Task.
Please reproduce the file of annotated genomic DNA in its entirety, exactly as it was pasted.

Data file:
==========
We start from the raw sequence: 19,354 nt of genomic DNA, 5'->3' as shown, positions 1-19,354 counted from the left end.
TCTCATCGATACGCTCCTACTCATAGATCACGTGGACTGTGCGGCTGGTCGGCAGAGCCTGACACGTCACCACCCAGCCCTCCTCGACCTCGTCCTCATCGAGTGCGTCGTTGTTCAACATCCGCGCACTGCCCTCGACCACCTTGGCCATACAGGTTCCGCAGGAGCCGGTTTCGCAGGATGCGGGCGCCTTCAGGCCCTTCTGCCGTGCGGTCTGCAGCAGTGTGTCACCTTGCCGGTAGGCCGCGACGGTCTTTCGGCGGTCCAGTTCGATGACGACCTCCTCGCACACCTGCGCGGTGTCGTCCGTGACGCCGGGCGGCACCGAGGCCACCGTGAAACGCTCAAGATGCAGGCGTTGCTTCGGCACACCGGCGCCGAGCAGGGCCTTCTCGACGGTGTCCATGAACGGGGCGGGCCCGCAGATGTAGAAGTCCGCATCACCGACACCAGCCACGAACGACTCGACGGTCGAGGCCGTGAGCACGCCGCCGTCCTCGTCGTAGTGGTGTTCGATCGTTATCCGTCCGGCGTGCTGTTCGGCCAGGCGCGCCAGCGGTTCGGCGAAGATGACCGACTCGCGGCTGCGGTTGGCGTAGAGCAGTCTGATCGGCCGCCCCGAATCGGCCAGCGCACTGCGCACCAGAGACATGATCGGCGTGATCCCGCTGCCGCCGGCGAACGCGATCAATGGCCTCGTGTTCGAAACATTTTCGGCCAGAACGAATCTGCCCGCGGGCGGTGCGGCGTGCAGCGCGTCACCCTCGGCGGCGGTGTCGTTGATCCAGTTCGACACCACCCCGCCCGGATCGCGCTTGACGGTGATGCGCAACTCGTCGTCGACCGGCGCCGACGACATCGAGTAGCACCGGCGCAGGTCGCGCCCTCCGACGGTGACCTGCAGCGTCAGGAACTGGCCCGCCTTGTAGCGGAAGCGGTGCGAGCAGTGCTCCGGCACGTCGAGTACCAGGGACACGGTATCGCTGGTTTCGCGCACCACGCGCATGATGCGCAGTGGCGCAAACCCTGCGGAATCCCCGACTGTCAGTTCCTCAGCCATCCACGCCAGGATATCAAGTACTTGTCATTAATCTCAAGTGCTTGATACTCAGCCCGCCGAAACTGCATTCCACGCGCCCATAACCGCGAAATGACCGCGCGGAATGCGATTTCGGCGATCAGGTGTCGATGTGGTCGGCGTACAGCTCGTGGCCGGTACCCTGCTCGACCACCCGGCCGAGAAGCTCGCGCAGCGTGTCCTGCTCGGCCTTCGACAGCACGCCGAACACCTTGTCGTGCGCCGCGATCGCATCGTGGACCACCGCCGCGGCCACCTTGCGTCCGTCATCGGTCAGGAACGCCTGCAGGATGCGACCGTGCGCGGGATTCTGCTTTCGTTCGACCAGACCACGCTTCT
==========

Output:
We start from the raw sequence: 19,354 nt of genomic DNA, 5'->3' as shown, positions 1-19,354 counted from the left end.
TCTCATCGATACGCTCCTACTCATAGATCACGTGGACTGTGCGGCTGGTCGGCAGAGCCTGACACGTCACCACCCAGCCCTCCTCGACCTCGTCCTCATCGAGTGCGTCGTTGTTCAACATCCGCGCACTGCCCTCGACCACCTTGGCCATACAGGTTCCGCAGGAGCCGGTTTCGCAGGATGCGGGCGCCTTCAGGCCCTTCTGCCGTGCGGTCTGCAGCAGTGTGTCACCTTGCCGGTAGGCCGCGACGGTCTTTCGGCGGTCCAGTTCGATGACGACCTCCTCGCACACCTGCGCGGTGTCGTCCGTGACGCCGGGCGGCACCGAGGCCACCGTGAAACGCTCAAGATGCAGGCGTTGCTTCGGCACACCGGCGCCGAGCAGGGCCTTCTCGACGGTGTCCATGAACGGGGCGGGCCCGCAGATGTAGAAGTCCGCATCACCGACACCAGCCACGAACGACTCGACGGTCGAGGCCGTGAGCACGCCGCCGTCCTCGTCGTAGTGGTGTTCGATCGTTATCCGTCCGGCGTGCTGTTCGGCCAGGCGCGCCAGCGGTTCGGCGAAGATGACCGACTCGCGGCTGCGGTTGGCGTAGAGCAGTCTGATCGGCCGCCCCGAATCGGCCAGCGCACTGCGCACCAGAGACATGATCGGCGTGATCCCGCTGCCGCCGGCGAACGCGATCAATGGCCTCGTGTTCGAAACATTTTCGGCCAGAACGAATCTGCCCGCGGGCGGTGCGGCGTGCAGCGCGTCACCCTCGGCGGCGGTGTCGTTGATCCAGTTCGACACCACCCCGCCCGGATCGCGCTTGACGGTGATGCGCAACTCGTCGTCGACCGGCGCCGACGACATCGAGTAGCACCGGCGCAGGTCGCGCCCTCCGACGGTGACCTGCAGCGTCAGGAACTGGCCCGCCTTGTAGCGGAAGCGGTGCGAGCAGTGCTCCGGCACGTCGAGTACCAGGGACACGGTATCGCTGGTTTCGCGCACCACGCGCATGATGCGCAGTGGCGCAAACCCTGCGGAATCCCCGACTGTCAGTTCCTCAGCCATCCACGCCAGGATATCAAGTACTTGTCATTAATCTCAAGTGCTTGATACTCAGCCCGCCGAAACTGCATTCCACGCGCCCATAACCGCGAAATGACCGCGCGGAATGCGATTTCGGCGATCAGGTGTCGATGTGGTCGGCGTACAGCTCGTGGCCGGTACCCTGCTCGACCACCCGGCCGAGAAGCTCGCGCAGCGTGTCCTGCTCGGCCTTCGACAGCACGCCGAACACCTTGTCGTGCGCCGCGATCGCATCGTGGACCACCGCCGCGGCCACCTTGCGTCCGTCATCGGTCAGGAACGCCTGCAGGATGCGACCGTGCGCGGGATTCTGCTTTCGTTCGACCAGACCACGCTTCT